Today is, apparently, the National (as in USA) Ask An Atheist Day.
As an atheist, this somewhat perplexes me. I’m not one hundred percent certain what would be the point of someone asking me anything about atheism. Actually, I’m not even 47% certain.
The SSA (Secular Students Association) website says: “National Ask An Atheist Day (April 13th) is an opportunity for secular groups across the country to work together to defeat stereotypes about atheism and encourage courteous dialogue between believers and non believers alike. The event is intended to be an opportunity for the general public – particularly people of faith – to approach us and ask questions about secular life.”
Maybe this kind of thing makes more sense in a country like the United States of America where religion is a more hotly debated issue. I wasn’t aware there was a problem with stereotypes about atheism. I wasn’t aware there were even any stereotypes. What would those be?
- We’re middle-class and college-educated
- We’re all immoral hedonists
- We sacrifice Christian babies to Darwin
- We all think the idea of God is kind of silly
- We’re generally jerks to Jehovah’s Witnesses who come to our doors
Well, some of those are more or less true, so they’re not really stereotypes.
Further, I don’t really understand the purpose of an association like the SSA. For me, being an atheist means living my life without religion being a consideration. Atheist groups are beginning give me the feeling of bands of thugs intent on bullying people who don’t share the same beliefs.
Even the term “belief” rubs me the wrong way when talking about atheism. Atheism is, pretty much literally, a lack of belief. But more and more it feels like it’s become a defined set of rules to live by. Where atheism used to mean simply not believing in God, it’s becoming a rallying cry to attack people with religious beliefs. It’s developed it’s own dogma. In short, it’s become a religion unto itself.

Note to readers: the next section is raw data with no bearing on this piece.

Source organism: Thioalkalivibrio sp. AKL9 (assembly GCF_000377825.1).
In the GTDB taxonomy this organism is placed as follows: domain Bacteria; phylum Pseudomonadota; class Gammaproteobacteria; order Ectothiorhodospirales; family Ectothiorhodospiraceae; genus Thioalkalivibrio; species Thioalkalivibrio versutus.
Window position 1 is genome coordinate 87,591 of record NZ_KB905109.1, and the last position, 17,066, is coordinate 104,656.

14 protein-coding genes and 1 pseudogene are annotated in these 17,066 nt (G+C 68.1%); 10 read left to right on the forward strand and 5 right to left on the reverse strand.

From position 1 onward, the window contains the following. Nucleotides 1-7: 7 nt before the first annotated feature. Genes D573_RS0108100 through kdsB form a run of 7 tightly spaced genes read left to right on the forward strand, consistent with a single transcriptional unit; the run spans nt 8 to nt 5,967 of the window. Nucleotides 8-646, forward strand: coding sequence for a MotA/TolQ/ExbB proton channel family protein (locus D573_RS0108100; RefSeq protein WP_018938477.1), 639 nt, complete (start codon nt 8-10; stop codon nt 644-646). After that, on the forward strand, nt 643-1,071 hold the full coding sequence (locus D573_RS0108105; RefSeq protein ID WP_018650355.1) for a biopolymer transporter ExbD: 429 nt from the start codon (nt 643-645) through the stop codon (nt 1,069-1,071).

I, frankly, can’t be bothered to care enough about the idea of God to criticize someone for believing in it. I harbour a suspicion many of today’s so-called atheists are actually agnostics who are uncomfortable with the idea there may or may not be a God and perhaps also harbour a bitterness towards specific religious people in their upbringing.
I equate them with homophobes whose hatred of gays stems from being a bit gay themselves but are unable to admit it. Most people who are truly straight, and completely comfortable with their sexuality, don’t care if someone else is gay, lesbian, bisexual, trans or into Martians. The feeling I get from the most vocal militant atheists these days is that they’re not actually atheists at all—they’re closeted spiritualists.
They need to believe in something but can’t swallow the idea of a man on a cloud with a white beard and that angers them. This even applies to some of the big names in modern atheism like Richard Dawkins. Methinks you doth protest too much.
If there needs to be a point to it—and I don’t think there does—isn’t the whole idea behind being atheist not having to explain your lack of beliefs?
But if you still feel the need to ask me something today, here’s some answers about my secular life:
- I had a double Americano this morning. It was heavenly.
- I’m wearing pink today in support of anti-homophobic bullying initiatives.
- I’m breaking in a new pair of Doc Martens. It’s a hellish experience.
- I live with my girlfriend, two cats and a rat (and hopefully nothing else).
- My favourite musical is Jesus Christ Superstar.
- I’m a little annoyed the Library website is down.